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Student News

Universities make over HALF A MILLION in fines – including some for ridiculous reasons

Thousands of fines given as a punishment towards students add up to more than half a million of extra money for universities to play with.

weird university fines for students

UK students faced £534,000 in fines over three years as punishments for certain actions, not including library or admin fines.

More than 18,000 fines were handed out during the academic years 2015–16, 2016–17, and 2017–18, with individual fines amounting to as much as £1,300.

Among the reasons for these were speaking in the library, setting off fire alarms because of what was deemed as “careless” cooking, and holding unauthorised parties.

Critics have argued that it's unreasonable for universities to find ways to charge students even more money, considering most will graduate with a debt of around £50,000.

Which universities handed out the most fines?

universities handing out fines

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Based on an FOI (Freedom of Informaton) request by The Independent, the figures reflect the actions of 136 universities around the country.

However, the total value of fines given is likely to be higher than £534,000 as a number of institutions refused to reveal how much they fined students.

What's more, of the 136 that responded to the FOI request, 30 did not provide a breakdown of the fines issued.

Interestingly, the FOI revealed 19 universities did not fine students at all for punitive reasons, while others admitted to issuing hundreds of them every year.

The University of Nottingham gave the highest number of fines at 1,758 over three years. The University of Essex was in second place, handing out 1,380 over the same time period.

The Universities of Surrey, Newcastle and Southampton made up the remainder of the top five in terms of number of fines issued.

Why were students fined?

fines for students

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The reasons for these fines were very wide-ranging, with some handed out for fairly unacceptable behaviour, and others just downright ridiculous.

Among the more understandable reasons include vaping in bedrooms and being so loud that the neighbours were kept awake.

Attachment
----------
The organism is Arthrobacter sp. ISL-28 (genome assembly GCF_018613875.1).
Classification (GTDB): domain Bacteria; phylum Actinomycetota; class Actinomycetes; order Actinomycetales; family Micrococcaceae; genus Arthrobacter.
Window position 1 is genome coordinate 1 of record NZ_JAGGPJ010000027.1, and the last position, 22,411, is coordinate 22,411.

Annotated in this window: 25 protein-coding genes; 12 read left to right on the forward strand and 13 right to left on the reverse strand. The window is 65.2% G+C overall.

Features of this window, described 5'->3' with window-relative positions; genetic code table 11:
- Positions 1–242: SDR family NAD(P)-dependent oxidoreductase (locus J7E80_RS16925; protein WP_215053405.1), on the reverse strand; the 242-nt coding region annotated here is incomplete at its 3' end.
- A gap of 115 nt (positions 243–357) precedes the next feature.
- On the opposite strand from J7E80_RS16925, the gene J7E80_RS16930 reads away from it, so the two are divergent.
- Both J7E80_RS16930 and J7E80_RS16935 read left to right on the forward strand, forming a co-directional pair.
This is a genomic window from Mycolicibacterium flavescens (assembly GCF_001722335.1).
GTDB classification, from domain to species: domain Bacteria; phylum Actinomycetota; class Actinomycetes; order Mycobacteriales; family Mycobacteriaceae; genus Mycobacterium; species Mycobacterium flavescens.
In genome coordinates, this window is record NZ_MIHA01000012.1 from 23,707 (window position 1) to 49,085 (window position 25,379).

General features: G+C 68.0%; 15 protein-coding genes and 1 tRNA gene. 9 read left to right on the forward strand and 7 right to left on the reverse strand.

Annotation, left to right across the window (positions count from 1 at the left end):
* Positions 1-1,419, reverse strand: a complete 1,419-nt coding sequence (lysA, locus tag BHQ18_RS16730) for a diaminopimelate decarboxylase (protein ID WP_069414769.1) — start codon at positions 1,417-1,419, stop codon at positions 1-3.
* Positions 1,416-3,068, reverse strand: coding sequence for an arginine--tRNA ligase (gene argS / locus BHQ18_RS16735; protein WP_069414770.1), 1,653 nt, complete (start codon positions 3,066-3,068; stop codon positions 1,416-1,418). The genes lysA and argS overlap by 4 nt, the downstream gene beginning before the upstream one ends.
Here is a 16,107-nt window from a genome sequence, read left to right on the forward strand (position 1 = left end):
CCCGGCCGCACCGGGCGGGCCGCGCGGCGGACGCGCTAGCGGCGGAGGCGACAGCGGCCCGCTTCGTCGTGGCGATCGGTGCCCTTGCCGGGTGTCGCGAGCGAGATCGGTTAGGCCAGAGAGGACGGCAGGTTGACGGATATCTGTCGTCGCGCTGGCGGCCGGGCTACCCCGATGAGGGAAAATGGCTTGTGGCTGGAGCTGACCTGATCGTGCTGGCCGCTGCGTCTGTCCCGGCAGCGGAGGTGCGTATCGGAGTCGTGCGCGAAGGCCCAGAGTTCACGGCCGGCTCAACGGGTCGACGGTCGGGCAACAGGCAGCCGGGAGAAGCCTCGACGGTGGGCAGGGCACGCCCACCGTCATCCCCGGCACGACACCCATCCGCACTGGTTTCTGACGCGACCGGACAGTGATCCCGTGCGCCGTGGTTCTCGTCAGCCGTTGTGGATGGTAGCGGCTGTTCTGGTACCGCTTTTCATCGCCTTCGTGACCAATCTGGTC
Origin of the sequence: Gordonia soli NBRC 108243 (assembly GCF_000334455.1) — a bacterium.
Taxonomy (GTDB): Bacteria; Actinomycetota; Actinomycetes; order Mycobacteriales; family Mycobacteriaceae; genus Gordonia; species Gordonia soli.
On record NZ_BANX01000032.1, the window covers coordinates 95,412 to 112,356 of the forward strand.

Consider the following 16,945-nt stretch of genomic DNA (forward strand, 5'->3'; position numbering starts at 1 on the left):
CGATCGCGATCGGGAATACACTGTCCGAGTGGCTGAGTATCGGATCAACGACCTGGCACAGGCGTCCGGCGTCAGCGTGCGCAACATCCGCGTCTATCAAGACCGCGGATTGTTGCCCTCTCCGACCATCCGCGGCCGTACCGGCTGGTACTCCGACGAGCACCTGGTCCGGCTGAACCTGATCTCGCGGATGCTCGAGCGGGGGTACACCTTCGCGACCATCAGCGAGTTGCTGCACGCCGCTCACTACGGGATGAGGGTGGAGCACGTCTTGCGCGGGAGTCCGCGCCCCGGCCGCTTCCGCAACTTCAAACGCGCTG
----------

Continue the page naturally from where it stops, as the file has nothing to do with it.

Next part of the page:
One student faced a fine for damaging a Christmas tree, while others were punished for urinating in public.

Breaches of fire safety, antisocial behaviour and noise, and offences relating to alcohol or drugs were among the top reasons.

However, some fines were given out for far stranger reasons. One student got one for “dropping a glass bottle”. Better make sure you tie your bottle to your wrists next time.

Another reported reason was for general untidiness. We know not everyone likes mess, but really? A fine? We dread to think how many rooms in halls will fall foul of these seemingly vague (and overly harsh) rules...

Are universities issuing fines for the right reasons?

why do universities fine students

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There is not clarity around what universities are spending the money they make from these fines on, but there are concerns that it's being used to top up funding when many institutions are struggling financially.

Eva Crossan Jory, the NUS vice-president for welfare, told The Independent:

Thanks to our broken funding model, students are forced to accrue excessive amounts of debt just to access an education in the first place; it should go without saying that universities should not be using exorbitant fines as a kind of top-up fee.

However, universities have responded to the fight against these fines, saying that the number issued over three years is low in comparison to the student population.

They said the fines are necessary to ensure the safety of students in their accommodation, on campus, and in the wider community.

The University of Southampton, which was among the top five unis for number of fines issued, responded to The Independent:

The wellbeing of all our students is a top priority for us, and we have a number of policies in place to ensure they can enjoy their time here in a safe environment.

If anyone does create a safety risk, a small fine is one approach we may consider; most fines are £20 and the number issued each year is extremely small compared with our total student population of 24,000.

Should students behave better?

student behaviour at university

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A spokesperson for Universities UK, the representative organisation for universities across the country, said to The Independent:

It is a matter for individual universities to determine what is acceptable or unacceptable behaviour by students, along with any sanctions that may occur if the code is breached, including the appropriate use of fines.

Of course, some of the behaviour linked to these fines is unacceptable. Damaging property, going against university policies on drink and drugs and behaving antisocially is not acceptable, and does need to be tackled by the universities.

As a student, it’s important to take responsibility for your actions. It might be easy to get carried away with your friends, but don’t use university as a chance to do anything you want.

Even if the fines didn’t exist, some things can really damage your reputation – in the eyes of the university, prospective employers, your peers, and maybe even the law.

That said, when universities are fining students for dropping glass bottles, something really is wrong.

Have you been on the receiving end of a ridiculous fine, or know someone who has? Let us know in the comments!

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